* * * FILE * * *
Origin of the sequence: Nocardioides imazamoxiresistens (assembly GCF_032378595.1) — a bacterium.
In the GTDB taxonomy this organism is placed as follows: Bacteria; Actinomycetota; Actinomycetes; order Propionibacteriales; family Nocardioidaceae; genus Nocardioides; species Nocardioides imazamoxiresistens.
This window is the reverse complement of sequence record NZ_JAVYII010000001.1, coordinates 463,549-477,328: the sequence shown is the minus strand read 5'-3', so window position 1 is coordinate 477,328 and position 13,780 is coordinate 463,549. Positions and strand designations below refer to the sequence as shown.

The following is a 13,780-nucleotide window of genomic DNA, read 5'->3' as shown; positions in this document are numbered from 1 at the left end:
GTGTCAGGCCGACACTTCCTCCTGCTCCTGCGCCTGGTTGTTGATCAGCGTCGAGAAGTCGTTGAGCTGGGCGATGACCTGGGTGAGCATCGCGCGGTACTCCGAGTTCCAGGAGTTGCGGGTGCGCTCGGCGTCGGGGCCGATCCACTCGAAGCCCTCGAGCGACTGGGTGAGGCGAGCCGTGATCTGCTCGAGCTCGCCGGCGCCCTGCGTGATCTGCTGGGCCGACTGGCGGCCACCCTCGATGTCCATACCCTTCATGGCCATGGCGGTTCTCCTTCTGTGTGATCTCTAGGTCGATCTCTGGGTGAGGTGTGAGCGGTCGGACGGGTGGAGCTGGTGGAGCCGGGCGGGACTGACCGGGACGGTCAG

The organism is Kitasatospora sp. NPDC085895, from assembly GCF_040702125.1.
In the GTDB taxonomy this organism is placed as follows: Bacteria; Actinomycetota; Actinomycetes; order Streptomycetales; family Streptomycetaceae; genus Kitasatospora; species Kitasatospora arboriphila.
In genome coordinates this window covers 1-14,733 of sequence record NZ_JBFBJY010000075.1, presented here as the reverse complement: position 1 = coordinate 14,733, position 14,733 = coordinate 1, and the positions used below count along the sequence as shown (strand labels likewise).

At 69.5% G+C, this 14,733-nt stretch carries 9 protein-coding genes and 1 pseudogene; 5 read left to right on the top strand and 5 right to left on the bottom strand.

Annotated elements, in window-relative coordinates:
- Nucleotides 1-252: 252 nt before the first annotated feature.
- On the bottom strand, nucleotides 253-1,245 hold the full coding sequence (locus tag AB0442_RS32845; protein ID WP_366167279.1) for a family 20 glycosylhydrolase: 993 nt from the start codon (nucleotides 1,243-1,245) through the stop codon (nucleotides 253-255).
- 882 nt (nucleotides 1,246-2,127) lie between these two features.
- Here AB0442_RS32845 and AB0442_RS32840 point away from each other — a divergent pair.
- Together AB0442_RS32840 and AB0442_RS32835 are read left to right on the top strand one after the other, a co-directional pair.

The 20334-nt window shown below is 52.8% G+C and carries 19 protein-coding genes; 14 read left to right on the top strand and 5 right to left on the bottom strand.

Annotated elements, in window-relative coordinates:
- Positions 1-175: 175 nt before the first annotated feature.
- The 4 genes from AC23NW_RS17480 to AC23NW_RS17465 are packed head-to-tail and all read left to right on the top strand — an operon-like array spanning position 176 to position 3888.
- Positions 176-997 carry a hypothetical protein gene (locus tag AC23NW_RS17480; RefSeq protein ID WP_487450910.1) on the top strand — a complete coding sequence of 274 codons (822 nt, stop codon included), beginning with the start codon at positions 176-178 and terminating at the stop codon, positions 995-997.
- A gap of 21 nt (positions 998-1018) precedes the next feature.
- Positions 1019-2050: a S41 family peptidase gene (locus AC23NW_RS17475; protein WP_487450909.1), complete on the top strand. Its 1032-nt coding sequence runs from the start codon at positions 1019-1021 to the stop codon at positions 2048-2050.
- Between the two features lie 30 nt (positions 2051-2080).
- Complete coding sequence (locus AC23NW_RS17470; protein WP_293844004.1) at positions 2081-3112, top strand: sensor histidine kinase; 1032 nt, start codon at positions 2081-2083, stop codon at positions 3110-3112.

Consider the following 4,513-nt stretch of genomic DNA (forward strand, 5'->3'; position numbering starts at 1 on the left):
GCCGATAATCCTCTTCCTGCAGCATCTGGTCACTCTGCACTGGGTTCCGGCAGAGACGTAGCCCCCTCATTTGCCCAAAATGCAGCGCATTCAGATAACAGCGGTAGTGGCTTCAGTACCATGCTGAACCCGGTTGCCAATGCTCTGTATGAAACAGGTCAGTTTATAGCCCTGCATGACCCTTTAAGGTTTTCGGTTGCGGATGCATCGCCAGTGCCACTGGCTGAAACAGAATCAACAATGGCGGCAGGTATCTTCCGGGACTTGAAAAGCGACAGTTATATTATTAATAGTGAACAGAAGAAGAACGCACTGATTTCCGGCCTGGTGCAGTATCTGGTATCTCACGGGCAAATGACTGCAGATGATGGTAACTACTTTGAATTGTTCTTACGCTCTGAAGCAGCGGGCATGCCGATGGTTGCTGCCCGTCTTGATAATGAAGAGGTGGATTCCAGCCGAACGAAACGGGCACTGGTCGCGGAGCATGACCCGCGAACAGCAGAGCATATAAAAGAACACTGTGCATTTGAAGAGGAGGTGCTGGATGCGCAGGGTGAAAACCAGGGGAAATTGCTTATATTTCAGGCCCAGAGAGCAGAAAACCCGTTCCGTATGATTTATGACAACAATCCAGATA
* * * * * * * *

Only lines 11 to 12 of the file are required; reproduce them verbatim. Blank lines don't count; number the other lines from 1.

- Nucleotides 1-252: 252 nt before the first annotated feature.
- On the bottom strand, nucleotides 253-1,245 hold the full coding sequence (locus tag AB0442_RS32845; protein ID WP_366167279.1) for a family 20 glycosylhydrolase: 993 nt from the start codon (nucleotides 1,243-1,245) through the stop codon (nucleotides 253-255).